Pregnant and Without a Job, She Found Help

By Maria V. Gallagher, Legislative Director

I had just picked up some coffee, hoping the jolt of java would help me power through the rest of my day.

As I approached the intersection, I saw her, holding a sign which read, “Pregnant. No job.”

I beeped my horn and signaled for her to come up to my car window. I knew handing her cash was not enough–she needed much more than a few dollars could bring. She needed hope, compassion, companionship–not to mention a car seat and baby clothes.

What she needed was downtown–at a pregnancy resource center.

I quickly gave her the name of the center. The stoplight turned and I had to join the parade of traffic passing through the intersection.

But my conscience would not allow me to abandon this woman, or the distressing situation in which she found herself. So I ultimately circled back, parked the car, and approached her again–this time with cell phone in hand, ready to give her the address of the pregnancy center.

I explained to her the resources and services which the center could provide. She seemed a bit incredulous, not realizing that there was an entire facility dedicated to serving the needs of pregnant women, free of charge.

Pregnancy resource centers provide a critical safety net for women who find themselves in difficult situations. The comprehensive counseling and mentorship which the centers provide can be crucial to a pregnant woman’s journey.

Internet ads, billboards, and flyers can all help to spread the word. But sometimes the best messenger is another person, who can carry the message of love through a personal interaction.

I am so grateful for my local pregnancy center, and the many centers which dot my state. They provide a safe haven for women and their babies during difficult times, and contribute greatly to the quality of life in our communities.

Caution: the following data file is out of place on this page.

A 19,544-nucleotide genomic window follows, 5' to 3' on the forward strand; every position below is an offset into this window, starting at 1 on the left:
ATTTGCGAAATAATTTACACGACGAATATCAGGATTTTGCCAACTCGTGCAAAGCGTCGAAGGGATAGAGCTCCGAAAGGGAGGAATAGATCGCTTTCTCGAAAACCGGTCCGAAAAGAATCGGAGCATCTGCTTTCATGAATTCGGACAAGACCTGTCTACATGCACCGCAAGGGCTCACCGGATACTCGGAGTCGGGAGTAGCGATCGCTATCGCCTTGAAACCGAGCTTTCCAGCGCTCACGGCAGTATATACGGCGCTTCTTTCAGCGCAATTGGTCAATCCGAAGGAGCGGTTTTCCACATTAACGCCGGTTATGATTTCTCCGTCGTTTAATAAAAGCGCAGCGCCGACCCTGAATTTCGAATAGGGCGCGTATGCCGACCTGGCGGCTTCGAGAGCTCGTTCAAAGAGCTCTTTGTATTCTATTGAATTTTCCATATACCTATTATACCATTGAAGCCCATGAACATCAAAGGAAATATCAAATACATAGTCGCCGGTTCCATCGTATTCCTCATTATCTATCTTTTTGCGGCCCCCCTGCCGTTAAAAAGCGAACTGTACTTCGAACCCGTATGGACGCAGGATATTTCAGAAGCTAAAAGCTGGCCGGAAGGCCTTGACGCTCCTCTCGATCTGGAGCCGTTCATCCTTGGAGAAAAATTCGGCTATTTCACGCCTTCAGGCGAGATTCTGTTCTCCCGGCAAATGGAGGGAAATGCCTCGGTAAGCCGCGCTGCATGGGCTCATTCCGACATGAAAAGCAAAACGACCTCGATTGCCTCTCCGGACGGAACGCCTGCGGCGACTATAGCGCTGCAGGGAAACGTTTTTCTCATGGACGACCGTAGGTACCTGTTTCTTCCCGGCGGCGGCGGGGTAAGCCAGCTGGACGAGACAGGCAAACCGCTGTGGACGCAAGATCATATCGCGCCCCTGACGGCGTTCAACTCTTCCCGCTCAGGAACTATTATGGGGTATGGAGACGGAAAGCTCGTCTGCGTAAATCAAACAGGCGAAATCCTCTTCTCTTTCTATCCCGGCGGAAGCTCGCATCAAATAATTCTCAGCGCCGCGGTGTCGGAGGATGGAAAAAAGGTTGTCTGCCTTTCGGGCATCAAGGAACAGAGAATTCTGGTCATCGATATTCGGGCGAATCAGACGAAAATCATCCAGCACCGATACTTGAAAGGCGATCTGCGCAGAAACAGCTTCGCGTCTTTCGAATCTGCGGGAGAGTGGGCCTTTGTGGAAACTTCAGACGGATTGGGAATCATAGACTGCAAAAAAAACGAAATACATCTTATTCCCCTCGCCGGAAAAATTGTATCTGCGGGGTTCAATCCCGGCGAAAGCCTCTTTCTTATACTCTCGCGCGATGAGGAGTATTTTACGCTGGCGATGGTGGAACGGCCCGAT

They are a beacon in the darkness, and their light of hope shines brightly during these stressful times.

Women at NYC Abortion Center Reject Abortion Doula Services

Today, I read a story in The Atlantic about a woman who volunteers as an abortion doula in New York City.

The woman said she provides “pain management and relaxation techniques, information and education about pregnancy, and above all, emotional support and empathy” to women undergoing abortions.

What really struck me was the number of women who refused her services during their abortions. She said: “Of the seven I was with yesterday, five of them were not really interested in connecting. They don’t want to make eye contact. They’re resistant to my offered hand.”

I wondered why all those women refused her support. Then, an achingly painful thought crossed my mind. I imagined being those women laying on the cold, hard table, feeling so powerless and so alone as if all the world was against them.

I imagined them looking away bitterly and thinking, “Where were you yesterday?”

“I don’t need your compassion today. I needed it yesterday when my boyfriend told me he’d leave me if I didn’t get this abortion.

“I needed you yesterday when I couldn’t pay my rent.

“I needed you yesterday when I felt self-conscious and wanted someone to tell me I’m still beautiful.

“I needed you yesterday when I thought maybe, just maybe if I had a friend to take me to doctor’s appointments and hold my hand during labor and help with babysitting, that maybe I could do this. I could be a good mom.

“No, your compassion came too late.”

I believe a lot of people who support abortion do it out of a misplaced compassion. They see pregnant women struggling, worried, alone, and they believe abortion is a quick and easy solution. But they fail to see that their compassion doesn’t go far enough and doesn’t come soon enough. They fail to realize that an abortion doesn’t really solve the woman’s actual problem, and it carries a life-long impact for two people, not just one.

That’s why pro-life outreach through pregnancy resource centers is so vitally important. These centers provide complete compassion for both women and children. And they help women to overcome the root of their problems – whether it’s poverty or relationship trouble or emotional support.

Our pro-life movement truly is a movement of compassion. We realize that compassion is a never-ending task, and we keep striving to extend our compassion further and further so that every woman is empowered with the resources to choose life.

If you know someone who is pregnant and needs help, click here to find pregnancy resources in Pennsylvania.